George Okegbe & Ors Vs Nnadi Chikere & Ors (2000) LLJR-SC

George Okegbe & Ors Vs Nnadi Chikere & Ors (2000)

LAWGLOBAL HUB Lead Judgment Report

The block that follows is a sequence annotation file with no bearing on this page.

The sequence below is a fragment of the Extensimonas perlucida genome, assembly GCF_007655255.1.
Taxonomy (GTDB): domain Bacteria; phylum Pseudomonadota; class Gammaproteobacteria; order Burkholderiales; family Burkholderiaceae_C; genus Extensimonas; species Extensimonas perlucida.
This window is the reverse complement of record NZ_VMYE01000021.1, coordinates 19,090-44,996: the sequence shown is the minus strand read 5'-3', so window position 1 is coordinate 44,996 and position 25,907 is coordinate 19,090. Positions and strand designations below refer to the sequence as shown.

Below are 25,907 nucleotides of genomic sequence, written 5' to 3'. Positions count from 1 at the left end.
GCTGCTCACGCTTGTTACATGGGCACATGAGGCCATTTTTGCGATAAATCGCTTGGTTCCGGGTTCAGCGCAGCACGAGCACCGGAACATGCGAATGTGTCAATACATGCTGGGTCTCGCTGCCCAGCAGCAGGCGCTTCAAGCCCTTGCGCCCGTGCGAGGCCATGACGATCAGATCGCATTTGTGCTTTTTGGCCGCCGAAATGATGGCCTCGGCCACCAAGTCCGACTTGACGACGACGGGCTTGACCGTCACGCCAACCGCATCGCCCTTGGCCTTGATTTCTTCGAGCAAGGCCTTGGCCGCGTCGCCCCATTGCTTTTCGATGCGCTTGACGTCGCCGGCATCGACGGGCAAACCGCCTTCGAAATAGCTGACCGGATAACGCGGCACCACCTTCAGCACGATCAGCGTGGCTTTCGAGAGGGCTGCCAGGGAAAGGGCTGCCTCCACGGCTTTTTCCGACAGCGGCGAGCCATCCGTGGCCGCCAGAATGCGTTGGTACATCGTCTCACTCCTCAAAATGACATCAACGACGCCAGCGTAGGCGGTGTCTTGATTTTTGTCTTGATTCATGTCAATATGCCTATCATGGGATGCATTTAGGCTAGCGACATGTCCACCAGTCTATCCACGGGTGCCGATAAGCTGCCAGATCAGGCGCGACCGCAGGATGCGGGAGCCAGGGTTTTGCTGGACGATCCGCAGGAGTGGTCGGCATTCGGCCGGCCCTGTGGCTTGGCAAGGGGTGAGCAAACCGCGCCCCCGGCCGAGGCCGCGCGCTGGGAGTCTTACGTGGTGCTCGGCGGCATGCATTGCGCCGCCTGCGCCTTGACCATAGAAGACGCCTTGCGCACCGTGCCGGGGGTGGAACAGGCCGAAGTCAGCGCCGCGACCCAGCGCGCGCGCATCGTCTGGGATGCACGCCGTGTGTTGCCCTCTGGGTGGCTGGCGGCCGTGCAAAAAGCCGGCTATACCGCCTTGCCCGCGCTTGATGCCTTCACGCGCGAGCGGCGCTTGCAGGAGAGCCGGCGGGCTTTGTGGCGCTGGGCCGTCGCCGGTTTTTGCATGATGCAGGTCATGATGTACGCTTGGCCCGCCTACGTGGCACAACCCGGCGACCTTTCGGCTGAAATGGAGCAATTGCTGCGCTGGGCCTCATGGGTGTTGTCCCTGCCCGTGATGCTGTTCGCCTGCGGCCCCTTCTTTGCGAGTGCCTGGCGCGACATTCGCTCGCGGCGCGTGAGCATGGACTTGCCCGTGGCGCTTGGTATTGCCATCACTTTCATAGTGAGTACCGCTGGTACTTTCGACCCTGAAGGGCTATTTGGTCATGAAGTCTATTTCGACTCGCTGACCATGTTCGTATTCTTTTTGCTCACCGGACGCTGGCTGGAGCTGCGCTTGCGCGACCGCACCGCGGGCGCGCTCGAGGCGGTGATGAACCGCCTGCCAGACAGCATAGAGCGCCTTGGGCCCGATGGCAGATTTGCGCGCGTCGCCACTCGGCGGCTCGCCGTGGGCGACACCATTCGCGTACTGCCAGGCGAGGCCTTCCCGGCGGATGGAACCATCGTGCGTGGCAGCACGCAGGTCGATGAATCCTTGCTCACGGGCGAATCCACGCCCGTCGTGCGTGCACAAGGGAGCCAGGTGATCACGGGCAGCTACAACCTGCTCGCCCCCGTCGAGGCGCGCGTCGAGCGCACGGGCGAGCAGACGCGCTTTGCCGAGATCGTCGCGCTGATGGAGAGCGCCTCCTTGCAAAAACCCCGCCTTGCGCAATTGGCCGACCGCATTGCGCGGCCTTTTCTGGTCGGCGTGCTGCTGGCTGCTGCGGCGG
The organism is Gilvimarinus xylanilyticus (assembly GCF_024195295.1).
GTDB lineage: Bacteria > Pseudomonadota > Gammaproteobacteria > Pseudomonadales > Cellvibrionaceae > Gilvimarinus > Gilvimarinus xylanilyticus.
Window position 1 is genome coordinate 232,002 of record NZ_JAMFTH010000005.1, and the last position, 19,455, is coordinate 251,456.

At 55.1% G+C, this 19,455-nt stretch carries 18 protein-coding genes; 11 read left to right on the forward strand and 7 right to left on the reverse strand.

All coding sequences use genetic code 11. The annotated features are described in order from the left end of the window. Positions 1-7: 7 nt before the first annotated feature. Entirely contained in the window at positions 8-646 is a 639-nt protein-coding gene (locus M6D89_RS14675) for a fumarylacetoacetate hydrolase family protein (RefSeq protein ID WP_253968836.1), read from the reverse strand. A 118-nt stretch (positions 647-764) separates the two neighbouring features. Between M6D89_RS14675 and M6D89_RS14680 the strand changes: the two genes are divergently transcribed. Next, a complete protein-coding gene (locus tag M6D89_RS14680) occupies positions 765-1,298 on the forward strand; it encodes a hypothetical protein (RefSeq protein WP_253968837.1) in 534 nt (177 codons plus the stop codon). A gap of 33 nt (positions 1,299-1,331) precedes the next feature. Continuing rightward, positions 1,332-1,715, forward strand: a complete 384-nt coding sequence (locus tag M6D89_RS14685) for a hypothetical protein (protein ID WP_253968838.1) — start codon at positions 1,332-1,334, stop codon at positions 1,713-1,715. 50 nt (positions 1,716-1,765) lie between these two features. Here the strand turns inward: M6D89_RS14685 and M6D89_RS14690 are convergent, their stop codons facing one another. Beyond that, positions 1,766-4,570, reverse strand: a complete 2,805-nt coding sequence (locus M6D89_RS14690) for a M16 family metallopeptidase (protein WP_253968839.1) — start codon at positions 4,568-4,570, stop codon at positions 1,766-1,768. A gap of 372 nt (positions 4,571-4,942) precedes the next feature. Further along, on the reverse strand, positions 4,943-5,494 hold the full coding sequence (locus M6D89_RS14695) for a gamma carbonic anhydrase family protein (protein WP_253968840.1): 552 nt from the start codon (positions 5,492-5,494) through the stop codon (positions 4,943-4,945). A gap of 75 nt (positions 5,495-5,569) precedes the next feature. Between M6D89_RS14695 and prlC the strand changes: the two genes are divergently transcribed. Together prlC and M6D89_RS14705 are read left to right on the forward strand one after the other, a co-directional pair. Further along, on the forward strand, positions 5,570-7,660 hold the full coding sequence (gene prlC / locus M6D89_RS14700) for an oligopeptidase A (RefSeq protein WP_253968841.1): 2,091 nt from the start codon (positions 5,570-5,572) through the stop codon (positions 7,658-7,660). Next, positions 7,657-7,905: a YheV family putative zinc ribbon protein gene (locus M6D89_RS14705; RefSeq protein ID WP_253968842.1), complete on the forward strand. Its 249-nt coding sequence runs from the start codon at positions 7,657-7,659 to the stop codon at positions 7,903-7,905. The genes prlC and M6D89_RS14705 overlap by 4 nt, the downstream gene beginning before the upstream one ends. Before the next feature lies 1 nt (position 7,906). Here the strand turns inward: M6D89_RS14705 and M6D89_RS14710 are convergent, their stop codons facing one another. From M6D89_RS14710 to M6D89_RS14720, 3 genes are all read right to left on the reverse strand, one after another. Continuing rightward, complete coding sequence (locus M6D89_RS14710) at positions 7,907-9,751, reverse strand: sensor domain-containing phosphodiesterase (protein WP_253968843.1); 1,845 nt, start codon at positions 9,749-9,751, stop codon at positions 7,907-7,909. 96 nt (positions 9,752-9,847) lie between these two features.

In the Orlu Judicial Division of the High Court of Imo State, there were two suits. One, suit No. HOR/24/76, was by one George Okegbe and others, suing as representatives of the Okwu kindred of Umuokpo village, against one Nnadi Chikere and others, sued as representatives of the Umuodudu village. Both villages are in Nkume, in Nkwere Division. The other, suit No. HOR/48/82, was by one Nwashigwalam Okoroemume and others, suing as representatives of Umuodudu family in ‘Oriri Umueze Nkume’, against one Achikamuonye Ike and others, as representatives of ‘the people of Umuokpo Okwu’. The two actions were consolidated. The Okwu kindred, plaintiffs in HOR/24/82 (“the first suit”) became the plaintiffs in the consolidated suits, while the “Umuodudu kindred” who were the plaintiffs in HOR/48/82, (“the cross action”) became the defendants in those suits. The plaintiffs’ claim was for a declaration that they were entitled to the customary right of occupancy in respect of a piece of land “known as and called ‘UHU OKWARA OHONAOBI’ situate at Umuokpo village Nkume”, damages for trespass, possession and injunction. By their cross-action the defendants sought a similar declaration in respect of the same land which they described as ‘Uhu Umuodudu’ situate at Umuodudu in Nkume”, damages for trespass and injunction. The trial Judge, Ononuju, J., on April 27 , 1990, dismissed the cross-action and non-suited the plaintiffs. The plaintiffs did not appeal from the decision of the learned Judge whereby they were non-suited. However, the defendants appealed to the Court of Appeal who on June 2, 1994 dismissed their appeal. This is an appeal from the decision of the Court of Appeal. In this judgment, for convenience, the plaintiffs in the High Court, who are respondents in this appeal, will be referred to as “the plaintiffs”, and the defendants in the High Court, who are appellants in this appeal, will be referred to as “the defendants”.